NIGERIA HIV/AIDS NEWS
Nigeria and Global Fund
May 11, 2006 :: Editorial Thisday,Lagos
Following its failure to meet targets on efforts to eradicate the Acquired Immune Deficiency Syndrome (AIDS), Nigeria has been suspended by Global Funds for AIDS, Tuberculosis and Malaria (GFATM). But in a dramatic twist, the country almost immediately received two grants of $180 million and $68 million from the same agency to fight AIDS and tuberculosis. This mixed fortune tells a story of both failure and possibilities.
To start with, why were the funds withdrawn to the extent that the country had to forfeit all of $150 million? The technical review panel of Global Funds was categorical in the letter it wrote to the Chairman of the National Action Committee on AIDS (NACA), Professor Babatunde Sotimehin, announcing the cancellation of the grant. "Nigeria" it said, "has not demonstrated sufficient capacity to achieve the goal of the grant as a result of low disbursement of funds meant for the Prevention of Mother-to-Child Transmission (PMTCT) and Anti-retroviral (ARV) programmes and non-production of sufficient and reliable data." Nigeria is also accused of delayed and inadequate reporting, as well as, mediocre monitoring and appraisal of activities. There is no doubt that the utilisation of only 23 percent of the budget for PMTCT and ARV by NACA, despite the generous resources made available to it, is an under-achievement. When the relationship between the two bodies began, the Nigerian opera tors had promised to treat 250,000 persons living with HIV/AIDS (PLWHA) by June this year. By last January, however, only 40,000 cases had been handled.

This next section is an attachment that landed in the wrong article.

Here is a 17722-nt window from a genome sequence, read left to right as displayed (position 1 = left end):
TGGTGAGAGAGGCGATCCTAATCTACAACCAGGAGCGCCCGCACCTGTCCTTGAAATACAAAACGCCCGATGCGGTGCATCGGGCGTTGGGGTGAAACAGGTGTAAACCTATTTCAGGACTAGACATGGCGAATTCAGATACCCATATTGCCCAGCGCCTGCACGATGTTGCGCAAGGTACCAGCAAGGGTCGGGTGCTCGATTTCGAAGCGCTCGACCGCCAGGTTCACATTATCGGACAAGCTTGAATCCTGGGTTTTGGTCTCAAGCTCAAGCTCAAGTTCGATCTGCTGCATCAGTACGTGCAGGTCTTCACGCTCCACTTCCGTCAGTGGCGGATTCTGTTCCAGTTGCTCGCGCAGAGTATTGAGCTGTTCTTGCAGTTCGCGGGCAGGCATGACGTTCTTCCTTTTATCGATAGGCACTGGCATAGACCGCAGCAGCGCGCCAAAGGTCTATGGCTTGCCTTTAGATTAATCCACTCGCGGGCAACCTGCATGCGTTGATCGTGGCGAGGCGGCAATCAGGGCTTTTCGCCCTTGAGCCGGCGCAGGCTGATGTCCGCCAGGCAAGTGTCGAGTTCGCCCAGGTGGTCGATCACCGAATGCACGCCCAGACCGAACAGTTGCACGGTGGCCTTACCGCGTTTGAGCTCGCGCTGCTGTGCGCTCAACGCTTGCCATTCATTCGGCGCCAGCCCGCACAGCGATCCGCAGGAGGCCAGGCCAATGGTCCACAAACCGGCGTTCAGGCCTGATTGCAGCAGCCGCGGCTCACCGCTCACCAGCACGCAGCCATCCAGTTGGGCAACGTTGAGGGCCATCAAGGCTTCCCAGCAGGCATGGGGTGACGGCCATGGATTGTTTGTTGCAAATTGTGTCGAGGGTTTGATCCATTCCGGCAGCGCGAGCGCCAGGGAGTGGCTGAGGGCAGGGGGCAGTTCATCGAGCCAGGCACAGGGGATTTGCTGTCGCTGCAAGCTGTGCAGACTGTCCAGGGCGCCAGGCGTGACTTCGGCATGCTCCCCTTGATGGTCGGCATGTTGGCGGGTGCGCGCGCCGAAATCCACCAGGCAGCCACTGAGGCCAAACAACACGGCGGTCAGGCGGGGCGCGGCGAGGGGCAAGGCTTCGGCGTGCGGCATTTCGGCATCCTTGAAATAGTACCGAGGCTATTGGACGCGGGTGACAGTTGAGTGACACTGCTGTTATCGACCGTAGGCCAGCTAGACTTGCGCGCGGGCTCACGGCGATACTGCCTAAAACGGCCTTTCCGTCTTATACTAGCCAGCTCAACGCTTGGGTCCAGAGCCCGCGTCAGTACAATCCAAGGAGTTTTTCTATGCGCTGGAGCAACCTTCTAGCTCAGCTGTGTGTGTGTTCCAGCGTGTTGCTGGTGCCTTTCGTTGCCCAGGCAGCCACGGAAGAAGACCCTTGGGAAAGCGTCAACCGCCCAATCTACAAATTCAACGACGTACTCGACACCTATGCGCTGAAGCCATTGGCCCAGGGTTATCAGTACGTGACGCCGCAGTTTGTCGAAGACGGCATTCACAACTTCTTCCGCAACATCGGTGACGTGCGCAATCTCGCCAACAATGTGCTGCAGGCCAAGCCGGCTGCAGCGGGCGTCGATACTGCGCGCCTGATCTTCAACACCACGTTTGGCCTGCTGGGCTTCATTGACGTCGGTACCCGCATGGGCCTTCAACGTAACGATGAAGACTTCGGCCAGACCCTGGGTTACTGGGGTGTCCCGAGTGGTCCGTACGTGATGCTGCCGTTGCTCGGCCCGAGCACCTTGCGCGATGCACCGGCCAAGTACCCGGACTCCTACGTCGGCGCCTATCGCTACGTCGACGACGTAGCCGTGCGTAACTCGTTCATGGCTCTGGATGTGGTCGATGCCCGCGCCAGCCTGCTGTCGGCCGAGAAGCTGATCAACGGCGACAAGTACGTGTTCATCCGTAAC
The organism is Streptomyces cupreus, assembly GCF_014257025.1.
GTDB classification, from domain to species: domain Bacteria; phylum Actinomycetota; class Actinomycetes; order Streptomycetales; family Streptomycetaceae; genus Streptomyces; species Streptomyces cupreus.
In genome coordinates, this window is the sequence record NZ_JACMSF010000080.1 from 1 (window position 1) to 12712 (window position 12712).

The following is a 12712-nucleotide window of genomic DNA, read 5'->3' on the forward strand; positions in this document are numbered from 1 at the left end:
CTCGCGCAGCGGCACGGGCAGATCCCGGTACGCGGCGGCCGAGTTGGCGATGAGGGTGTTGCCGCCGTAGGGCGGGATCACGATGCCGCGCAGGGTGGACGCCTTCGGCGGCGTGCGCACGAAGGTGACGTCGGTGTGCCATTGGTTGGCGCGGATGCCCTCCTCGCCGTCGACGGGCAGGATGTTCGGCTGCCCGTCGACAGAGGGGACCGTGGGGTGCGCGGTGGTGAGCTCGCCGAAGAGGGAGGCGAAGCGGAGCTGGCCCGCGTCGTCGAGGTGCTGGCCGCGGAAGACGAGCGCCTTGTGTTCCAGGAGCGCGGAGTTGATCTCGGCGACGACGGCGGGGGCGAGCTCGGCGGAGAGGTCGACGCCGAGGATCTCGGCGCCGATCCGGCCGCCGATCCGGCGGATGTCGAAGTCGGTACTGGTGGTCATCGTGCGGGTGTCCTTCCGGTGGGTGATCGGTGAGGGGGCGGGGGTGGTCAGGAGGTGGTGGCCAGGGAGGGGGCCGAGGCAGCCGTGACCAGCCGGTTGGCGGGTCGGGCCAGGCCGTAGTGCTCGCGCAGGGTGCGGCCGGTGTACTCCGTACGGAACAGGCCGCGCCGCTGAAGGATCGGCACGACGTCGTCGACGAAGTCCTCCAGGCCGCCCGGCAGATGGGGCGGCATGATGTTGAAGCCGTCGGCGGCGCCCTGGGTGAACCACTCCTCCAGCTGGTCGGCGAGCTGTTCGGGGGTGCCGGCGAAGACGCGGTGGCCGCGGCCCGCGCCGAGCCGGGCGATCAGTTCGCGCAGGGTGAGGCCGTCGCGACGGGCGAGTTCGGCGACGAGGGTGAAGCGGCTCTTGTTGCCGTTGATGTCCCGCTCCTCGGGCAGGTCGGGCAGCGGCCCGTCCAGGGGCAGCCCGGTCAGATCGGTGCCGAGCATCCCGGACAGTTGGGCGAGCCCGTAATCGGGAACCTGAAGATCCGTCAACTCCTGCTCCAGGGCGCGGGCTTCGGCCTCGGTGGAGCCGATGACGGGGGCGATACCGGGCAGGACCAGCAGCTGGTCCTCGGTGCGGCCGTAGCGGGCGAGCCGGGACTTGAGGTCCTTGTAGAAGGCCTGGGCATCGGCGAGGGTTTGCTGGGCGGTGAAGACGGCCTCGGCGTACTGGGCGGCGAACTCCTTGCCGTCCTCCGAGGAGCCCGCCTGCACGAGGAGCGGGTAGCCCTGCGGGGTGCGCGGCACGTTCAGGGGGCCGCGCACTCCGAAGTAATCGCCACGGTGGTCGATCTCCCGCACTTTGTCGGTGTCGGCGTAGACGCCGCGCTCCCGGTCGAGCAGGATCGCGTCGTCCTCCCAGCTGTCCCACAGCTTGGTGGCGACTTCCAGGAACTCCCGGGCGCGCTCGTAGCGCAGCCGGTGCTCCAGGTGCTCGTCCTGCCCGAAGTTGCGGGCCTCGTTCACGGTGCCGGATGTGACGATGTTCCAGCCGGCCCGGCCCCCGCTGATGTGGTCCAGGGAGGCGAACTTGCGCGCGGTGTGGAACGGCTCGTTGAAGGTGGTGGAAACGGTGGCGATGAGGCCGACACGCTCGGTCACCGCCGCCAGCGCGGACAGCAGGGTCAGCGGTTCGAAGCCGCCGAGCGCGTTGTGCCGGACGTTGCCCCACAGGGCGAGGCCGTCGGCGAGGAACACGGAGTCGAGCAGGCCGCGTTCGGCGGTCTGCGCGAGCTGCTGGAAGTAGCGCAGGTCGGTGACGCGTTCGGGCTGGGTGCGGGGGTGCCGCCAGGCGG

What makes the forfeiture inexcusable is that the hammer fell after consideable warnings late last year that the funds would be withdrawn if Nigeria did not buckle up. The country's largest funding partners of the HIV/AIDS programme had indicted NACA for being non-transparent and ineffective in its campaigns and for failing to utilise credibly the $201 million made available since 2000. Global Funds particularly condemned NACA for its inability to submit a realistic plan of action in conformity with laid-down rules.
Unfortunately, NACA's defence could not convince the donors. It blamed its failure to act promptly on the Funds' late approval of its plan. NACA also claimed that it went beyond Global Funds' recommendation of 25 treatment centres to establish 33.
This attempt at self-justification is a moral burden in view of the ravaging effect of the pandemic across the nation. Statistics show that five percent of the population, translating to more than three million people, including children and pregnant women, is already infected with the deadly virus. Worse still, most of those affected are too poor to afford anti-retroviral drugs. To buttress this point, during the African Union Special Summit on AIDS, Tuberculosis and Malaria (ATM) in Abuja last year, some patients demanded free anti-retroviral drugs, like what obtains in other poor African countries.
The government should, therefore, not squander another chance to contain the spread of HIV/AIDS and eradicate TB and malaria from the country. Campaign strategies should be re-ordered to make them result-oriented. Being vast and highly populated, Nigeria deserves more treatment centres. And, in addition to working out the accessibility and affordability of the much needed drugs, the ultimate goal should be to make them free. Also, the conventional wisdom of prevention being better than cure applies here. Enlightenment activities in that regard should be intensified.
All said, there should be a radical departure by NACA and other agencies connected with the containment of these deadly diseases from the tardiness of the past. And the place to start that is the prompt and transparent utilisation of the fresh grants from Global Funds. It would be a double tragedy if the new funds are again forfeited for our inability to use them according to the rules.